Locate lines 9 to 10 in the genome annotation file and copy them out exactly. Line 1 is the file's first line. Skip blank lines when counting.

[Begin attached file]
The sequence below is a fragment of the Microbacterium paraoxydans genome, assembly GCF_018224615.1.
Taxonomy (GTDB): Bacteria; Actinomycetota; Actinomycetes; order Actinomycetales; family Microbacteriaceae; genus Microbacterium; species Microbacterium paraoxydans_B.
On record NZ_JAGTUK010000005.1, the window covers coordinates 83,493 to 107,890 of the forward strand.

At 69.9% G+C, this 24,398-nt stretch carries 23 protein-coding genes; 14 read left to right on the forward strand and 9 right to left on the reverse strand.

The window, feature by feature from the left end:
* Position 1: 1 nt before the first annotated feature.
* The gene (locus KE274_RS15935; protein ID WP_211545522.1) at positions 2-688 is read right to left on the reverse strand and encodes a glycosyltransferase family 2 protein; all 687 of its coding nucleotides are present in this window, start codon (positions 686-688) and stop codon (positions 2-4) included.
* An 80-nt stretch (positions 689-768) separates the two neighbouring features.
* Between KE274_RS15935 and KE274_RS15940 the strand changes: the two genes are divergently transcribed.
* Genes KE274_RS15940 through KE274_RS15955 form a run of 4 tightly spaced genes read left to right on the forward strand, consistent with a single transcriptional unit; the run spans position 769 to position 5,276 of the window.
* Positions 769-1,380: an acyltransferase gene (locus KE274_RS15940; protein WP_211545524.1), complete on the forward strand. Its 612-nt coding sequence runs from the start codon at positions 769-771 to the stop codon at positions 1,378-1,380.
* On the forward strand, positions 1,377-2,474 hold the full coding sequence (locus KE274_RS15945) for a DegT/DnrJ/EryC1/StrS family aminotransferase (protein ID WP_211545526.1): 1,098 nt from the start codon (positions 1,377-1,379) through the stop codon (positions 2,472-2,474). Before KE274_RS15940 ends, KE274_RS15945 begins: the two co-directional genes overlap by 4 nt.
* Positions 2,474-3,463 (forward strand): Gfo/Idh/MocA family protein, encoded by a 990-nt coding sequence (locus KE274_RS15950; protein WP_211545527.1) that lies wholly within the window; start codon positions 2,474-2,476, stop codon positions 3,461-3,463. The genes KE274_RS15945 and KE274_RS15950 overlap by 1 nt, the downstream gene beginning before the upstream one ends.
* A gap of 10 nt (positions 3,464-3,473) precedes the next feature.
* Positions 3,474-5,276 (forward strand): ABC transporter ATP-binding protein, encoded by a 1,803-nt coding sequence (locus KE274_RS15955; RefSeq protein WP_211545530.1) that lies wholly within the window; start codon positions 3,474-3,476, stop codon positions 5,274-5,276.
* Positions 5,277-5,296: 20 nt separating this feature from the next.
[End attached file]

* Between KE274_RS15935 and KE274_RS15940 the strand changes: the two genes are divergently transcribed.
* Genes KE274_RS15940 through KE274_RS15955 form a run of 4 tightly spaced genes read left to right on the forward strand, consistent with a single transcriptional unit; the run spans position 769 to position 5,276 of the window.